As air and water temperatures warm, New York Sea Grant is reminding people with dogs tht enjoy waterfront areas about the health risk posed by harmful algal blooms or HABs. Freshwater HABs are overgrowths of blue-green algae, known as cyanobacteria, that impact water quality and may produce deadly toxins.

David B. MacNeill, a New York Sea Grant Fisheries Specialist based in Oswego, developed a Dogs and Harmful Algal Blooms Fact Sheet after learning of increasing reports of canine illness and deaths in areas impacted by algal blooms.

The Dogs and Harmful Algal Blooms Fact Sheet, online at www.seagrant.sunysb.edu/btide/pdfs/HABsFactSheet-0814.pdf, answers these critical questions:
. What are harmful algal blooms
. When are HABS most likely to occur
. What do HABs look like
. How do you know if HAB toxins are present
. What are signs of possible cyanobacterial poisoning in dogs
. How can you reduce the risk to dogs from cyanobacterial toxins
. How can I report a possible HAB in New York State, and
. How can I reach a 24-Hour Pet Poison Hotline.

‘Harmful algal blooms are an issue that impacts the entire Great Lakes region. Dog owners need to be more aware of the potential risk from HABs and learn ways to reduce that risk to protect their pets. An ounce of prevention is definitely worth a pound of cure where dogs and HABs are concerned,’ said MacNeill.

Cyanobacteria can produce toxins that can impact liver function, disrupt the nervous system, and cause skin irritation in dogs that ingest the toxins from drinking from lakes, ponds, and mudholes along infected waters; from cleaning wet fur; and from eating waterfront debris.

To develop the Dogs and Harmful Algal Blooms Fact Sheet, MacNeill enlisted the aid of veterinarians and toxicologists with the Cornell University College of Veterinary Medicine, New York State Department of Environmental Conservation, US Environmental Protection Agency, NOAA National Ocean Service, the SUNY College of Environmental Science and Forestry, Stony Brook University School of Marine and Atmospheric Sciences, and Sea Grant Network colleagues.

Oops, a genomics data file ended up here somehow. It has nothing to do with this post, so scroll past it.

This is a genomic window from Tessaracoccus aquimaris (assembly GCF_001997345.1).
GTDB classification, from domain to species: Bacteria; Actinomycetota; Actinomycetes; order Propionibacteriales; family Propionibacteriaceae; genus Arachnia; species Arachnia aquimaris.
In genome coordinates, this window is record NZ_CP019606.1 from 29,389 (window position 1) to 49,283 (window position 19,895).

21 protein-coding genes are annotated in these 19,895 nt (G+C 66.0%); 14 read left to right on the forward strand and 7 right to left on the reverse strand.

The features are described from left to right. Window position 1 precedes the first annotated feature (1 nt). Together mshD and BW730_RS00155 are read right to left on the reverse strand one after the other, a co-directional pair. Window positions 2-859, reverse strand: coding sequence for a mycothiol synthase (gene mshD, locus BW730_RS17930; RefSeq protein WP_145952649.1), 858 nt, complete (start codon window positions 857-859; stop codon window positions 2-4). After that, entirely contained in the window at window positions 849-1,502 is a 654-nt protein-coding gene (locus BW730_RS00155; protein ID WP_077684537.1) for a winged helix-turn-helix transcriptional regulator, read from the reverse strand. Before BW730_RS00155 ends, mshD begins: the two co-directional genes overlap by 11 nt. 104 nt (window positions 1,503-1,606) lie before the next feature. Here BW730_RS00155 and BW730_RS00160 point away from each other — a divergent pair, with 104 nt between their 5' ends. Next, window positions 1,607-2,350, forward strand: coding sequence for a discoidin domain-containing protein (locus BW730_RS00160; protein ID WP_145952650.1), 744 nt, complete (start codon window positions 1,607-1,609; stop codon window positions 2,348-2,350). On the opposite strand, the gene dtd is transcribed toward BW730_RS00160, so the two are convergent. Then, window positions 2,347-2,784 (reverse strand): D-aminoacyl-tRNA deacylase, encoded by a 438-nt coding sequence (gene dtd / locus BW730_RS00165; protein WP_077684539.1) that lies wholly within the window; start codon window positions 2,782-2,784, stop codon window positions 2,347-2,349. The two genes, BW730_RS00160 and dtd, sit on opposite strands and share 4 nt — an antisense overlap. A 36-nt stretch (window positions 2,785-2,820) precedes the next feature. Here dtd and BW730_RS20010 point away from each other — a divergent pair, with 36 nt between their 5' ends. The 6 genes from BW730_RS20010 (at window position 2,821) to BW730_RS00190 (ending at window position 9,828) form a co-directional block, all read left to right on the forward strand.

MacNeill has organized several workshops to broaden the science and understanding of HABS by coastal stakeholders, including researchers, waterfront resource managers, community and public health leaders, marina operators and other business owners, and sportsmen and citizen groups.

‘The more we know and share about harmful algal blooms and their impact, the better we can address coordinated ways to minimize that impact on people, animals, the environment, and coastal communities,’ MacNeill said.

New York Sea Grant maintains Great Lakes offices in Buffalo, Newark and Oswego. For updates on New York Sea Grant activities, www.nyseagrant.org has RSS, Facebook, Twitter, and YouTube links.

By martha

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